Mud Run Tips
I recently ran my very first mud run. I am in reasonably good shape -- I jog a few times a week, I'm not overweight, and I have passable upper body strength -- but the mud run was way harder than I expected. Three days later I'm still a little sore and beat up.
If you're curious about what to expect from a mud run, here are some tips from both my own personal experience and from others who have done this before. It's certainly not a comprehensive checklist of suggestions (I am no mud run connoisseur and have no plans to become one), but if you've never participated in something like this it might be helpful to you.
- It is a mud RUN, not a mud RACE. Put all those thoughts of competitive running and personal-best-times behind you. Don't try to jockey for position and squeeze ahead early. This is not a race for time, it is more like a multi-station workout at the gym where you finish when you finish.
I didn't realize this immediately and my brain was in "5k race mode" at the start of the run, trying to find a spot where I could get around people who seemed to be slower than me so I could settle into a pace. About 90 seconds later when we were all waiting in a long line for the first obstacle, I felt like a total jerk and realized that the slower people might have simply been polite and patient (unlike me, apparently).
You will have to wait your turn at the obstacles, and that's fine because by the 3rd or 4th obstacle you will be GLAD to have an excuse to rest. Besides, the pack thins out pretty quickly after 5 minutes or so. Relax and take it easy in the beginning. There's no rush.
- Sign up and run with at least one other person. I didn't do this, and I really wish I had. Doing a mud run with a friend (or even a team) would be SO much better than doing it alone. You can help each other over walls, encourage each other to keep going, laugh at/with each other when one of you falls down, and keep each other company when you have to wait at an obstacle.
Plus you can drink beer and share war stories and compare bruises afterwards. It can be a real bonding experience. Couple this with the previous advice that it's not a race, so you don't have to worry if your buddy is faster or slower than you. That totally doesn't matter. By the last half mile you'll be taking turns dragging each other closer to the finish.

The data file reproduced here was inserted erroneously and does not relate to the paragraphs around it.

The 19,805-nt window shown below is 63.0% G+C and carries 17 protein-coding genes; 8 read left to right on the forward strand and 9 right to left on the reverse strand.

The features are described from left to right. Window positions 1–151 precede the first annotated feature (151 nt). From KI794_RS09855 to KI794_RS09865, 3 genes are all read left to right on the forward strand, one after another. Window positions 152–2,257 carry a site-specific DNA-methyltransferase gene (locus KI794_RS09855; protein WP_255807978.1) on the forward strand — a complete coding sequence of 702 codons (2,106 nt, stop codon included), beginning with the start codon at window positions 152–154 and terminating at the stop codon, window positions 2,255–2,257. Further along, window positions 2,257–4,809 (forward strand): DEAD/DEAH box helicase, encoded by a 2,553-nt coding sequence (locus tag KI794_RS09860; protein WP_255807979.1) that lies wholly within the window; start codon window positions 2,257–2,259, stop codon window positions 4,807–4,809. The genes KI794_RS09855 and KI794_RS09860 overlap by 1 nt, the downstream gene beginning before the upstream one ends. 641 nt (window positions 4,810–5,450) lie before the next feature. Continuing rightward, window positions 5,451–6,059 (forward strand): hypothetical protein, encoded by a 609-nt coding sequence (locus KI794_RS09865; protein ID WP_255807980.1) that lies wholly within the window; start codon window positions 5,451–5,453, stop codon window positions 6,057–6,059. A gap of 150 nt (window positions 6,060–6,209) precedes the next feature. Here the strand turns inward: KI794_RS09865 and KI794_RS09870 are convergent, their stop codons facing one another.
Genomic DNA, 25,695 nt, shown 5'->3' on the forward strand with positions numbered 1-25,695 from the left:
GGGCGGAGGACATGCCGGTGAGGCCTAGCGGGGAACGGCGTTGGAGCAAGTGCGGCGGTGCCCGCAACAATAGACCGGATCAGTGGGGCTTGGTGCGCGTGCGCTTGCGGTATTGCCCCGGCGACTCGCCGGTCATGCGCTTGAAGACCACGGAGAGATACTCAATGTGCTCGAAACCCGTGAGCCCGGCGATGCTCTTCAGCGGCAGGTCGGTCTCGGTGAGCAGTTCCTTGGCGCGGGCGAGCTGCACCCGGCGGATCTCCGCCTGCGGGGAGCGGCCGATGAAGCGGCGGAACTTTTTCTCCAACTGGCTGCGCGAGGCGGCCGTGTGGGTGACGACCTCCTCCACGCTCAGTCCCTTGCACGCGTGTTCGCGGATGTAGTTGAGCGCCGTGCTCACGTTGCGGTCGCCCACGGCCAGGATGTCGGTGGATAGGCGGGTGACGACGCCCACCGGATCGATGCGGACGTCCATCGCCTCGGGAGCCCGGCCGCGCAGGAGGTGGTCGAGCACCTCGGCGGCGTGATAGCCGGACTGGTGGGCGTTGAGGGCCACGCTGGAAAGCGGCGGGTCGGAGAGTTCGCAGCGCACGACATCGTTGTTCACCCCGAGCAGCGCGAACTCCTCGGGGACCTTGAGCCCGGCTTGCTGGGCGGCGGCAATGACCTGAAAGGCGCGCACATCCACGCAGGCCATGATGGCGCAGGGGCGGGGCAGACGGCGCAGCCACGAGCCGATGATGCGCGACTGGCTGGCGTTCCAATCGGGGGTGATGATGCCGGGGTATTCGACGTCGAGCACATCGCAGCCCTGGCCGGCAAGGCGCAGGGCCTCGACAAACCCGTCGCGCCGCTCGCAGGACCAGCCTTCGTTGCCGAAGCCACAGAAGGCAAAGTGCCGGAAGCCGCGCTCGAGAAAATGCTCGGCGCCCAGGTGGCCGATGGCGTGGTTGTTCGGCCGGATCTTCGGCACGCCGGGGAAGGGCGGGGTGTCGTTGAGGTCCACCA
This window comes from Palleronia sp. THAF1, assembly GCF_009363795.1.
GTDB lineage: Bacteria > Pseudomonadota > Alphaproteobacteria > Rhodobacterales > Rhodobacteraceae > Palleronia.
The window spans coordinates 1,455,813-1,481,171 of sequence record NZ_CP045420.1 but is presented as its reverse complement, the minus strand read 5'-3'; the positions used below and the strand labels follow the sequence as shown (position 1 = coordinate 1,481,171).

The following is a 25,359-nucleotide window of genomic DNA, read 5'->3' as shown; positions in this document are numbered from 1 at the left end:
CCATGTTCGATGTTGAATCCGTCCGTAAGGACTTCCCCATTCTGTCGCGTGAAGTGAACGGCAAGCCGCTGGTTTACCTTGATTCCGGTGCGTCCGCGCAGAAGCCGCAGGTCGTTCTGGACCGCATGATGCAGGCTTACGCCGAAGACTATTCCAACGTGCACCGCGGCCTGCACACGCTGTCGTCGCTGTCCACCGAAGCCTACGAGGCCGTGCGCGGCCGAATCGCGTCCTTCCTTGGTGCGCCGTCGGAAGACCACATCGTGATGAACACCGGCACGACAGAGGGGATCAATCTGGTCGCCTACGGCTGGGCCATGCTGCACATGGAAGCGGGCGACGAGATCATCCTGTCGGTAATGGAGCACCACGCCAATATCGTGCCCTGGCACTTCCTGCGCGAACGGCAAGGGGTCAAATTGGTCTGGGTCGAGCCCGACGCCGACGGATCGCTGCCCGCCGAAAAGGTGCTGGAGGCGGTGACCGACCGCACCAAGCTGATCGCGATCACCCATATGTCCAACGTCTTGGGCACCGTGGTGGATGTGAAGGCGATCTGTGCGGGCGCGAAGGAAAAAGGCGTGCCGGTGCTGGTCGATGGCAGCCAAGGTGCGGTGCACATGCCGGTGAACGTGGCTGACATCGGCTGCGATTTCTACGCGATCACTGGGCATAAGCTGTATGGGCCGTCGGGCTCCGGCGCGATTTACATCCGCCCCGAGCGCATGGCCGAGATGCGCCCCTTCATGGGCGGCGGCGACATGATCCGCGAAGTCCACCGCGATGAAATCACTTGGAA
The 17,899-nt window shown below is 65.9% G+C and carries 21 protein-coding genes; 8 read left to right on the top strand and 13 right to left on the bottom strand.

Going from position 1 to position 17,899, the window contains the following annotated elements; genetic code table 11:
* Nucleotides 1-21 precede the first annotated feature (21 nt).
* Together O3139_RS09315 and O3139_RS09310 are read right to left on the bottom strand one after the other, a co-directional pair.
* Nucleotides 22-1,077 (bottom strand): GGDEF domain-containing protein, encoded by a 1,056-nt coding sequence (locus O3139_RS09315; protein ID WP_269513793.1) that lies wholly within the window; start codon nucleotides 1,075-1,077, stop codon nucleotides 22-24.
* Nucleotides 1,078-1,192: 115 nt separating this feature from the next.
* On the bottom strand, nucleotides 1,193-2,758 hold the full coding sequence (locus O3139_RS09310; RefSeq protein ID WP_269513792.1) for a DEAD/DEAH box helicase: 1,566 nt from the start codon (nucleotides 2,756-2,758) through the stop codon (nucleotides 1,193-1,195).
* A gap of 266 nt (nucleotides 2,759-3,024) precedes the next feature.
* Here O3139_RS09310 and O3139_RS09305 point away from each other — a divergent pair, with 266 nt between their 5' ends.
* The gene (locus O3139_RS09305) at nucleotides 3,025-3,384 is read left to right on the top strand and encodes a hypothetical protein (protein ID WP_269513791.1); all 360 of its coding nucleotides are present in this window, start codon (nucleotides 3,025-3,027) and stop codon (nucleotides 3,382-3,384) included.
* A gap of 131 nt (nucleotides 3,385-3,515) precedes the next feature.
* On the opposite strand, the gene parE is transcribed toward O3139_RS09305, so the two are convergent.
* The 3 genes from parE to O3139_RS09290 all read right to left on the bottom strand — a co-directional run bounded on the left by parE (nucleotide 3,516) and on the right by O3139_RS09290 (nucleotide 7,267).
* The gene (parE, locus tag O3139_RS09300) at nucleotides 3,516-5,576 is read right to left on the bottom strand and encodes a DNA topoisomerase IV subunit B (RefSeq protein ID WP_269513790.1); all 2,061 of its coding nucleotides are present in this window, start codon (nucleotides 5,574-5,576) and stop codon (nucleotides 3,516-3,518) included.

- Respect other people's space. This is another "in retrospect" tip from me. At one point in the race I offered to help someone who (as it turned out) didn't want my help. I wasn't trying to be creepy or weird, but she seemed kind of put off that I asked if I should help her get past an obstacle that she was obviously struggling with.
It could be that I was indeed being creepy and weird somehow, end of story. Sorry lady. Didn't mean to do that. But I also realized as the race went on that all the people in the run are out there to do it themselves. It's a personal accomplishment to finish one of these things, and for some people it's important to know that they did it all on their own. Or with the help of a trusted buddy who came with them for that explicit purpose. Not with assistance from a random stranger.
As I said before, be patient at the obstacles. Don't be pushy. You'll get your turn.
- Wear tight(ish) clothes. When clothes get wet and muddy, they start hanging off your body in all sorts of uncomfortable (and potentially unflattering) ways. Tie your shorts nice and tight. Don't wear a loose t-shirt. I'm not suggesting a spandex bodysuit or anything -- although hey, if that's your thing you should go for it -- but you might want something a bit more close-fitting than what you'd wear for a game of flag football with your friends.
Without going into any detail, just realize that mud will get everywhere. I found that tight "performance" boxer briefs were an excellent investment.